Richard Adin’s article hits the nail on the head with why editors are underpaid.
Pay special attention to points 2, 3, and 4 of the original post (click link below), with 2 and 3 being the crux of the problem. Even if editors know their required effective hourly rate, they simply may not get it because the editing “profession has failed to convince clients of editing’s value,” and “the market views us as low-level professionals who provide an unnecessary service.”
Professional editing is the one thing you can’t automate or streamline. This is because every piece of writing, and therefore every author-editor relationship, is unique. The time spent editing is not to be confused with time spent reading. Editing is much, much slower, and requires experience that often takes years to accumulate through extensive studies and practice, like any other profession.
You may also be interested in these articles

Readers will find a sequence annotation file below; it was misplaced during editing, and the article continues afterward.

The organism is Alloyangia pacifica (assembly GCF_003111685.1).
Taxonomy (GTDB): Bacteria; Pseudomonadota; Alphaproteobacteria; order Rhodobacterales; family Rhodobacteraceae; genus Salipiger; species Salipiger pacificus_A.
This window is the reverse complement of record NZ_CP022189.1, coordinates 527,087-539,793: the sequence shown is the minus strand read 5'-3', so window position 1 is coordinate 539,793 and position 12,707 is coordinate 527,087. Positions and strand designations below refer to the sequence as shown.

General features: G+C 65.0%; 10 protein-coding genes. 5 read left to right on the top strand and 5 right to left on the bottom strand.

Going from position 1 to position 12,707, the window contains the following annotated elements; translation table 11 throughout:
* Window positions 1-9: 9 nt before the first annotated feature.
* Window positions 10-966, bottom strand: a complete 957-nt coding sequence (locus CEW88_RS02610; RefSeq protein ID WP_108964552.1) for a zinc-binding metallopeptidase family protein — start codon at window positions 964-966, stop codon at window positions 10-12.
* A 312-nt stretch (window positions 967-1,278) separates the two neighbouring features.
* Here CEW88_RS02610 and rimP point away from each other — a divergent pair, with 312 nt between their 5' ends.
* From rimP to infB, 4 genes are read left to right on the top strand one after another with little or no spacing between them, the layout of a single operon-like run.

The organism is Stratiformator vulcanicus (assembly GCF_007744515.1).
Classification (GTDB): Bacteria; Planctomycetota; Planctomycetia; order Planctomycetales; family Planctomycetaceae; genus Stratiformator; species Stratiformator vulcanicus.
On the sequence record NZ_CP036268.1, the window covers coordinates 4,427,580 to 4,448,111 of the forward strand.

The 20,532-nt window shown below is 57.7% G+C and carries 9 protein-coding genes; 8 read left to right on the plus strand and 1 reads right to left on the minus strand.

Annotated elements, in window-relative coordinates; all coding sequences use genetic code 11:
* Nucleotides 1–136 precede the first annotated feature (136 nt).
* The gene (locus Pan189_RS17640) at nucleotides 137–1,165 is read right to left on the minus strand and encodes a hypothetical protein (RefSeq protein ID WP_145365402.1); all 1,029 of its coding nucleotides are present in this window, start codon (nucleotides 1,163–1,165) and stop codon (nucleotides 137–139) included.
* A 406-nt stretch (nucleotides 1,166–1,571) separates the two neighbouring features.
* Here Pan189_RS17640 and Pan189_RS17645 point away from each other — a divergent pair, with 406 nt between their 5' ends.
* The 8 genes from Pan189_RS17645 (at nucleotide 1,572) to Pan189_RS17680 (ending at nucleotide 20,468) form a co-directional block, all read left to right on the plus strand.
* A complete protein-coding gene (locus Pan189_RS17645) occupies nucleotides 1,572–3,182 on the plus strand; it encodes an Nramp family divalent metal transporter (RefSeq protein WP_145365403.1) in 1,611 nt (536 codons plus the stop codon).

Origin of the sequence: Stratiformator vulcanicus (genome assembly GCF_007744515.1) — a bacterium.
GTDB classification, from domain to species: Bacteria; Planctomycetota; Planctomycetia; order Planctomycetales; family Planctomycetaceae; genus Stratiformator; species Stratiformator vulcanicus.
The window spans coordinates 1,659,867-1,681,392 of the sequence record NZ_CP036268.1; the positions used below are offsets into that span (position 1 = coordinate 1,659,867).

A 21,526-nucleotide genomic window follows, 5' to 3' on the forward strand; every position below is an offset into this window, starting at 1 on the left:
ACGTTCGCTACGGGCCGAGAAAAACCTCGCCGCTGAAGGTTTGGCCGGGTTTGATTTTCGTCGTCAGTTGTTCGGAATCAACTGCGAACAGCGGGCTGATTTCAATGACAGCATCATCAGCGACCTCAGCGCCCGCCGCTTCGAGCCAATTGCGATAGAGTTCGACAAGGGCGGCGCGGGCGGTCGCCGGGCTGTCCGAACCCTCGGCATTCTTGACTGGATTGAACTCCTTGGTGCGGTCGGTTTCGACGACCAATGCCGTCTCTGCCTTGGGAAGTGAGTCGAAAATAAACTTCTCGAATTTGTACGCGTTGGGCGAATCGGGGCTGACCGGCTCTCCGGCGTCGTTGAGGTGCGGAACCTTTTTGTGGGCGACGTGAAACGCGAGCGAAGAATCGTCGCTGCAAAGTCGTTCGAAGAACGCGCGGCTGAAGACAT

- What is Editing Worth? “[Editing] is not like reading for pleasure. It takes time. For a book-length work, it takes a lot of time.”
- Why is Editing So Expensive? “Editing is more than just reading. It can take several years to gain the knowledge and experience needed to be a good editor.”
- Why is Professional Editing So Damn Expensive? “A good edit is the equivalent of a personal MFA class (and costs about the same). What can you do to prepare, and how can you bring down the price?”
The Business of Editing: 8 Reasons Why Editors Are Underpaid I
A recent discussion on another forum lamented over how underpaid (undervalued) editing is, pointing out that neither authors nor publishers appreciate and are willing to pay for the expertise editors bring to a project. Of course, this is not a new lament; it was the same 32 years ago, when I began my editing career, and it has been a constant since that day.
In the discussion I just mentioned, the lament was tied to the client command (or observation) that the manuscript requires only a “light” edit. Let’s set aside the initial problem — what a “light” edit is (for my perspective, see The Business of Editing: Light, Medium, or Heavy?) — and instead focus on some — not all — of the reasons the value of editing is viewed so poorly as to act as justification for low rates of compensation from our clients.
Part I of…
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